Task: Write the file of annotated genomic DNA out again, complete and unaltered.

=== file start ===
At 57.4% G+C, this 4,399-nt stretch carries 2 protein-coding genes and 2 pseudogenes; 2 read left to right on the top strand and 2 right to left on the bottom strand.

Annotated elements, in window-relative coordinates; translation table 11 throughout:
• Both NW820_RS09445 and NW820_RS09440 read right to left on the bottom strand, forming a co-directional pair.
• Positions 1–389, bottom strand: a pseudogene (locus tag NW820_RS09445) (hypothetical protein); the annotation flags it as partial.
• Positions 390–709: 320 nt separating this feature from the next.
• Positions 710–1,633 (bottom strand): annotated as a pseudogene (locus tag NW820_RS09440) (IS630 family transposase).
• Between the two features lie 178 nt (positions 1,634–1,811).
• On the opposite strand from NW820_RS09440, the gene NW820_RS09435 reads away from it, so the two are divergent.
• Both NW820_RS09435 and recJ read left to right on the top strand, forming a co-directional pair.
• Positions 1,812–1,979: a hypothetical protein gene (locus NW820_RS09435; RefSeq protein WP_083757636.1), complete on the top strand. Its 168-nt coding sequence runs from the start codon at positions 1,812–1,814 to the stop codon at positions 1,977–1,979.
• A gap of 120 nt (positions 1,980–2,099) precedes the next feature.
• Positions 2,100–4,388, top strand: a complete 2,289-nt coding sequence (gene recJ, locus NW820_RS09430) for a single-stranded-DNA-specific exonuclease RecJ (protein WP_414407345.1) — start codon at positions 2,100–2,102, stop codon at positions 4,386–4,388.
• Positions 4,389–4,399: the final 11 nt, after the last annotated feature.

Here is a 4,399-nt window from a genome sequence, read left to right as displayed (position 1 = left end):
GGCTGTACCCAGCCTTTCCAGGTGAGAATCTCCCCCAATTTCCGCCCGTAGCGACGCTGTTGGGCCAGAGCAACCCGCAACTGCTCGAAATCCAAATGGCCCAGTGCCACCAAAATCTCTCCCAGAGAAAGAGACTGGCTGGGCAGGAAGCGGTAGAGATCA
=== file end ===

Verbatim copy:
At 57.4% G+C, this 4,399-nt stretch carries 2 protein-coding genes and 2 pseudogenes; 2 read left to right on the top strand and 2 right to left on the bottom strand.

Annotated elements, in window-relative coordinates; translation table 11 throughout:
• Both NW820_RS09445 and NW820_RS09440 read right to left on the bottom strand, forming a co-directional pair.
• Positions 1–389, bottom strand: a pseudogene (locus tag NW820_RS09445) (hypothetical protein); the annotation flags it as partial.
• Positions 390–709: 320 nt separating this feature from the next.
• Positions 710–1,633 (bottom strand): annotated as a pseudogene (locus tag NW820_RS09440) (IS630 family transposase).
• Between the two features lie 178 nt (positions 1,634–1,811).
• On the opposite strand from NW820_RS09440, the gene NW820_RS09435 reads away from it, so the two are divergent.
• Both NW820_RS09435 and recJ read left to right on the top strand, forming a co-directional pair.
• Positions 1,812–1,979: a hypothetical protein gene (locus NW820_RS09435; RefSeq protein WP_083757636.1), complete on the top strand. Its 168-nt coding sequence runs from the start codon at positions 1,812–1,814 to the stop codon at positions 1,977–1,979.
• A gap of 120 nt (positions 1,980–2,099) precedes the next feature.
• Positions 2,100–4,388, top strand: a complete 2,289-nt coding sequence (gene recJ, locus NW820_RS09430) for a single-stranded-DNA-specific exonuclease RecJ (protein WP_414407345.1) — start codon at positions 2,100–2,102, stop codon at positions 4,386–4,388.
• Positions 4,389–4,399: the final 11 nt, after the last annotated feature.

Here is a 4,399-nt window from a genome sequence, read left to right as displayed (position 1 = left end):
GGCTGTACCCAGCCTTTCCAGGTGAGAATCTCCCCCAATTTCCGCCCGTAGCGACGCTGTTGGGCCAGAGCAACCCGCAACTGCTCGAAATCCAAATGGCCCAGTGCCACCAAAATCTCTCCCAGAGAAAGAGACTGGCTGGGCAGGAAGCGGTAGAGATCA